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  • Writer's pictureBethann Garramon Merkle

Article: Using collages & surveys to understand public opinion about managing agricultural lands

Updated: Jan 14

Screenshot of article - displays two collages created by cutting out images of cows, chickens, pigs, trees, buildings, fields, and wind turbines.
Screenshot of article

I was fascinated and delighted to join a group of researchers who used art (collages made by community members) to better understand what citizens in the United Kingdom want agricultural landscapes to look like post-Brexit. The published article clarifies that Brits want to look at bucolic landscapes, but perceive renewable energy infrastructure as more environmentally friendly than livestock on the landscape.

I initially joined the research team to bring an arts perspective to the writing of the manuscript. As I dug in, I came to see the research approach as broadly useful. Here are a few excerpts from a UW press release about the study that effectively sum up my take:

I see it having a lot of relevance for us in Wyoming and North America broadly, as it uses a mixed-methods approach to better understand what citizens actually want to see on the landscape. We are deep into these kinds of discussions in Wyoming right now, so these kinds of public consultation studies can be valuable for us, too.

This study is a powerful example of the relevance and, I would even argue, necessity of using cross-disciplinary approaches to understand public opinion. We used both a survey and a collage process, which provided a more robust understanding than if we had used either approach alone. Given UW President Ed Seidel’s interest in interdisciplinary work, this study is a valuable example of how that can be operationalized in ways that mutually benefit research efforts and public policy.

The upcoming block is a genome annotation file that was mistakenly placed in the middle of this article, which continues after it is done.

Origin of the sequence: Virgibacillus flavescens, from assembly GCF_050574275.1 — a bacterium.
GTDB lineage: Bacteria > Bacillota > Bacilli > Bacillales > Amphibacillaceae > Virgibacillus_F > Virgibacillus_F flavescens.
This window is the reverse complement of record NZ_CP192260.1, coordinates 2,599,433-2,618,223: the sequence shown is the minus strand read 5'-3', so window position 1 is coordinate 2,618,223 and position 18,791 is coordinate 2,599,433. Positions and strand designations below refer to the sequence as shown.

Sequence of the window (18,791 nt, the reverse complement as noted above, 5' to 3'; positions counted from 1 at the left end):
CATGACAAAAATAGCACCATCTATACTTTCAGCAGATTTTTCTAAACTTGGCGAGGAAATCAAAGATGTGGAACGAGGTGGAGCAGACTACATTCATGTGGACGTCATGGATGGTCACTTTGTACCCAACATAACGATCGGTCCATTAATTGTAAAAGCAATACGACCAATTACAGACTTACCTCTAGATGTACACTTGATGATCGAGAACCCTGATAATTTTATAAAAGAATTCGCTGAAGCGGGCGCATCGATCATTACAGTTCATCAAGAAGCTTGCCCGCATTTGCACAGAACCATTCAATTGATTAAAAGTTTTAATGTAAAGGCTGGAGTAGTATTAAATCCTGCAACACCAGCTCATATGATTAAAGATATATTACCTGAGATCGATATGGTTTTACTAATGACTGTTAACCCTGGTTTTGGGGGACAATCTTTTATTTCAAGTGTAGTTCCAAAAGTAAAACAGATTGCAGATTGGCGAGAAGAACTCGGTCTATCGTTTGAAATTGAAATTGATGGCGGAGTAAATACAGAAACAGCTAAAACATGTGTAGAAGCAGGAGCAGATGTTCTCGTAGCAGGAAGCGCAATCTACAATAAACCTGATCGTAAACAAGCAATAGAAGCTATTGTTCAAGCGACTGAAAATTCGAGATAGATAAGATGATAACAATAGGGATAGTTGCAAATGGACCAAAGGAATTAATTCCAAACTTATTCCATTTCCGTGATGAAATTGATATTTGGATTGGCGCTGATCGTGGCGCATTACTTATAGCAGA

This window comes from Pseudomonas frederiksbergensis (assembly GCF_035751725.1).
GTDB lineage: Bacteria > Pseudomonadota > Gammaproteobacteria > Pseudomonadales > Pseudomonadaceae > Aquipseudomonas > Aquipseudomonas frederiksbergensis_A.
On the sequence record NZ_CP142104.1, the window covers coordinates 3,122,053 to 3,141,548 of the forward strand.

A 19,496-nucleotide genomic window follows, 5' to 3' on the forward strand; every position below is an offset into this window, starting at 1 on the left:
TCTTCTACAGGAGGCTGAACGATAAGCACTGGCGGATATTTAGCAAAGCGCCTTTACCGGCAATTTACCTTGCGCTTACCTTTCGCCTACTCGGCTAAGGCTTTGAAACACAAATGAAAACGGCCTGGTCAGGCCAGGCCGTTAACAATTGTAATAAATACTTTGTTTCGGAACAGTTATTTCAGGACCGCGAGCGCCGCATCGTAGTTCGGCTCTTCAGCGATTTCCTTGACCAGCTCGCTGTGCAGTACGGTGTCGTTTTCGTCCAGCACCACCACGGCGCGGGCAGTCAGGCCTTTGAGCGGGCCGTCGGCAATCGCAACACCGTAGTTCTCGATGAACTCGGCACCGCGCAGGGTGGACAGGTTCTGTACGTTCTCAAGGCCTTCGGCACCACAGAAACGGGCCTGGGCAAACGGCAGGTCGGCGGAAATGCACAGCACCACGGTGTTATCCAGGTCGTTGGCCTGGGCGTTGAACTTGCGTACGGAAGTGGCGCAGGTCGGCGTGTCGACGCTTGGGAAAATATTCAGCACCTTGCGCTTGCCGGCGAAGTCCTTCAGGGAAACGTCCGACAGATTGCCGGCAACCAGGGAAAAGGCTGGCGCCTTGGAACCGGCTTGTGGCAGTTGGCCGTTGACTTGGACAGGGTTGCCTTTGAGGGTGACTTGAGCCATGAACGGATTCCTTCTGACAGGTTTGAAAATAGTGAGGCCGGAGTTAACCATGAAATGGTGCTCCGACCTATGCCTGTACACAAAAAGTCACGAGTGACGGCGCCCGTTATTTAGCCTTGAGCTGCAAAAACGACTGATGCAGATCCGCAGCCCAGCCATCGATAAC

We found that facilitated, arts-based methods can be useful for visualizing public expectations and preferences. That’s not exactly a surprising result, but there also isn’t a lot of quantified evidence that this approach is useful in the context we studied. Finding that out is both helpful for methods/efforts in public consultation, and it’s also a valuable contribution to our understanding of how arts-based methods can be used to enhance more quantitative research methods.

While political decision-making on farmland in the Mountain West does not quite have the same urgency as the current situation in the U.K., our region is experiencing two intersecting influences that make the process used in the U.K. study relevant here. First, farmers, public lands users, policymakers and researchers are all acutely aware that local ecosystems are changing rapidly. At the same time, federal land management and community consultation policies and approaches are shifting in step with the current administration’s priorities.

For both of these reasons, our study can provide a potential model for how researchers, agencies and communities could work to understand what their stakeholders want to see in the landscapes of Wyoming and the Mountain West.


Full citation: Rust, N.A., L. Rehackova, F. Naab, A. Abrams, C. Hughes, B.G. Merkle, B.Clark, and S. Tindale. 2021. What does the UK public want farmland to look like? Land Use Policy 106: 105445.

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